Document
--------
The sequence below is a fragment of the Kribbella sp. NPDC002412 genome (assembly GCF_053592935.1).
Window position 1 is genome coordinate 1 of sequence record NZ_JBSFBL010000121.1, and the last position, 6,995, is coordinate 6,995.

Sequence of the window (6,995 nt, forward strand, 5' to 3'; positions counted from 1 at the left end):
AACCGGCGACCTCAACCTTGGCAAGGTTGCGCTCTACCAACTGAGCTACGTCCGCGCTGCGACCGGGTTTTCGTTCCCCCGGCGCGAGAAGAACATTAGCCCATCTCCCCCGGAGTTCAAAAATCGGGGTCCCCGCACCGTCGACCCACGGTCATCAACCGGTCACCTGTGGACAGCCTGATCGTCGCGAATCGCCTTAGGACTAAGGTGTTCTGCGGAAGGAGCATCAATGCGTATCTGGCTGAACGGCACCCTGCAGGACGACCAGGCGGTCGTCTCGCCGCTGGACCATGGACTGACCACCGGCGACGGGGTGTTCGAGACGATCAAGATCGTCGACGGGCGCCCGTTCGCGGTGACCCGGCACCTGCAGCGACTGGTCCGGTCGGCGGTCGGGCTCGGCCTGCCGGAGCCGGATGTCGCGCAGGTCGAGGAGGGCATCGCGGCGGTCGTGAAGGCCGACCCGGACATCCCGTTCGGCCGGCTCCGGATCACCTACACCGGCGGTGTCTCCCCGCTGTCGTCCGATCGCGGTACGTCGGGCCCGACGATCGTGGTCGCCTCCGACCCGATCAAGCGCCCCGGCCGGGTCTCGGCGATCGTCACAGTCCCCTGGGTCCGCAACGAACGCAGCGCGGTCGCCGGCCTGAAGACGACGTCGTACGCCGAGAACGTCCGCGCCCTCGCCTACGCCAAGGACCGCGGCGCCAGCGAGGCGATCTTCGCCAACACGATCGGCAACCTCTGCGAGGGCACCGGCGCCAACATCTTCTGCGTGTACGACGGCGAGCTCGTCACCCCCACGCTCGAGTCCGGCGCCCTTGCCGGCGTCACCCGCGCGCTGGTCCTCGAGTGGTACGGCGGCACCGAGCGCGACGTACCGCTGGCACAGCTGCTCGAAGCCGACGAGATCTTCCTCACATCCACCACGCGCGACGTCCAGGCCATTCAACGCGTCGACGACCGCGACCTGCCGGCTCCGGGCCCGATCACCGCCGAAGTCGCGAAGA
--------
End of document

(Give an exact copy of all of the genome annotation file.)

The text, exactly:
The sequence below is a fragment of the Kribbella sp. NPDC002412 genome (assembly GCF_053592935.1).
Window position 1 is genome coordinate 1 of sequence record NZ_JBSFBL010000121.1, and the last position, 6,995, is coordinate 6,995.

Sequence of the window (6,995 nt, forward strand, 5' to 3'; positions counted from 1 at the left end):
AACCGGCGACCTCAACCTTGGCAAGGTTGCGCTCTACCAACTGAGCTACGTCCGCGCTGCGACCGGGTTTTCGTTCCCCCGGCGCGAGAAGAACATTAGCCCATCTCCCCCGGAGTTCAAAAATCGGGGTCCCCGCACCGTCGACCCACGGTCATCAACCGGTCACCTGTGGACAGCCTGATCGTCGCGAATCGCCTTAGGACTAAGGTGTTCTGCGGAAGGAGCATCAATGCGTATCTGGCTGAACGGCACCCTGCAGGACGACCAGGCGGTCGTCTCGCCGCTGGACCATGGACTGACCACCGGCGACGGGGTGTTCGAGACGATCAAGATCGTCGACGGGCGCCCGTTCGCGGTGACCCGGCACCTGCAGCGACTGGTCCGGTCGGCGGTCGGGCTCGGCCTGCCGGAGCCGGATGTCGCGCAGGTCGAGGAGGGCATCGCGGCGGTCGTGAAGGCCGACCCGGACATCCCGTTCGGCCGGCTCCGGATCACCTACACCGGCGGTGTCTCCCCGCTGTCGTCCGATCGCGGTACGTCGGGCCCGACGATCGTGGTCGCCTCCGACCCGATCAAGCGCCCCGGCCGGGTCTCGGCGATCGTCACAGTCCCCTGGGTCCGCAACGAACGCAGCGCGGTCGCCGGCCTGAAGACGACGTCGTACGCCGAGAACGTCCGCGCCCTCGCCTACGCCAAGGACCGCGGCGCCAGCGAGGCGATCTTCGCCAACACGATCGGCAACCTCTGCGAGGGCACCGGCGCCAACATCTTCTGCGTGTACGACGGCGAGCTCGTCACCCCCACGCTCGAGTCCGGCGCCCTTGCCGGCGTCACCCGCGCGCTGGTCCTCGAGTGGTACGGCGGCACCGAGCGCGACGTACCGCTGGCACAGCTGCTCGAAGCCGACGAGATCTTCCTCACATCCACCACGCGCGACGTCCAGGCCATTCAACGCGTCGACGACCGCGACCTGCCGGCTCCGGGCCCGATCACCGCCGAAGTCGCGAAGA